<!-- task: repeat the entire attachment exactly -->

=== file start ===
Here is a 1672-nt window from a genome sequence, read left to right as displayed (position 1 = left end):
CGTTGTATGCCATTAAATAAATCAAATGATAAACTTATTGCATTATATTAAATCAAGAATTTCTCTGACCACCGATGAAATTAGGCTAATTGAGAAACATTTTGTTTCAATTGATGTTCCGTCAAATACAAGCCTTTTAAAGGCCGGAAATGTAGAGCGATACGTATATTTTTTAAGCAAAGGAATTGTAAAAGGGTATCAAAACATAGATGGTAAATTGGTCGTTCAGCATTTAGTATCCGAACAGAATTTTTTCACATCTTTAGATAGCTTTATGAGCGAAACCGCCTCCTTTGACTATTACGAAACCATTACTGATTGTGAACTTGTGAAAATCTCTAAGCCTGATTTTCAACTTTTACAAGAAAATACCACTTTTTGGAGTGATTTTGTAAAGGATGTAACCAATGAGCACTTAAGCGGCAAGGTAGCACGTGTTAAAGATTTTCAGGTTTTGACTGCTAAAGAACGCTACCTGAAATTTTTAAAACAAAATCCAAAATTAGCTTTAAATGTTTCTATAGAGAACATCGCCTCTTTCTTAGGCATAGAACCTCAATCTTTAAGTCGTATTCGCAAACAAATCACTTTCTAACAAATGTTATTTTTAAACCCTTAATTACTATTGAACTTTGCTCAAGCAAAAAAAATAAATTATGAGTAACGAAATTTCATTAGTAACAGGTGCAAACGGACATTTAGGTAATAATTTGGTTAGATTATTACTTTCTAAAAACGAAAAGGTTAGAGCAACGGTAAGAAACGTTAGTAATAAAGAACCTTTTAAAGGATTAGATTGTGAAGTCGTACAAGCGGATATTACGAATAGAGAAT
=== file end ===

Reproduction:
Here is a 1672-nt window from a genome sequence, read left to right as displayed (position 1 = left end):
CGTTGTATGCCATTAAATAAATCAAATGATAAACTTATTGCATTATATTAAATCAAGAATTTCTCTGACCACCGATGAAATTAGGCTAATTGAGAAACATTTTGTTTCAATTGATGTTCCGTCAAATACAAGCCTTTTAAAGGCCGGAAATGTAGAGCGATACGTATATTTTTTAAGCAAAGGAATTGTAAAAGGGTATCAAAACATAGATGGTAAATTGGTCGTTCAGCATTTAGTATCCGAACAGAATTTTTTCACATCTTTAGATAGCTTTATGAGCGAAACCGCCTCCTTTGACTATTACGAAACCATTACTGATTGTGAACTTGTGAAAATCTCTAAGCCTGATTTTCAACTTTTACAAGAAAATACCACTTTTTGGAGTGATTTTGTAAAGGATGTAACCAATGAGCACTTAAGCGGCAAGGTAGCACGTGTTAAAGATTTTCAGGTTTTGACTGCTAAAGAACGCTACCTGAAATTTTTAAAACAAAATCCAAAATTAGCTTTAAATGTTTCTATAGAGAACATCGCCTCTTTCTTAGGCATAGAACCTCAATCTTTAAGTCGTATTCGCAAACAAATCACTTTCTAACAAATGTTATTTTTAAACCCTTAATTACTATTGAACTTTGCTCAAGCAAAAAAAATAAATTATGAGTAACGAAATTTCATTAGTAACAGGTGCAAACGGACATTTAGGTAATAATTTGGTTAGATTATTACTTTCTAAAAACGAAAAGGTTAGAGCAACGGTAAGAAACGTTAGTAATAAAGAACCTTTTAAAGGATTAGATTGTGAAGTCGTACAAGCGGATATTACGAATAGAGAAT